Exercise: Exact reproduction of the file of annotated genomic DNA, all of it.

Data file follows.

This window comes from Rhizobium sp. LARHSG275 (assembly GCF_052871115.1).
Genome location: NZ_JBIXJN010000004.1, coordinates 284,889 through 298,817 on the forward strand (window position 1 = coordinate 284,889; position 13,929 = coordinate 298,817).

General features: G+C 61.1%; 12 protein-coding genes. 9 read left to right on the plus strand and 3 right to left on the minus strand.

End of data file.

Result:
This window comes from Rhizobium sp. LARHSG275 (assembly GCF_052871115.1).
Genome location: NZ_JBIXJN010000004.1, coordinates 284,889 through 298,817 on the forward strand (window position 1 = coordinate 284,889; position 13,929 = coordinate 298,817).

General features: G+C 61.1%; 12 protein-coding genes. 9 read left to right on the plus strand and 3 right to left on the minus strand.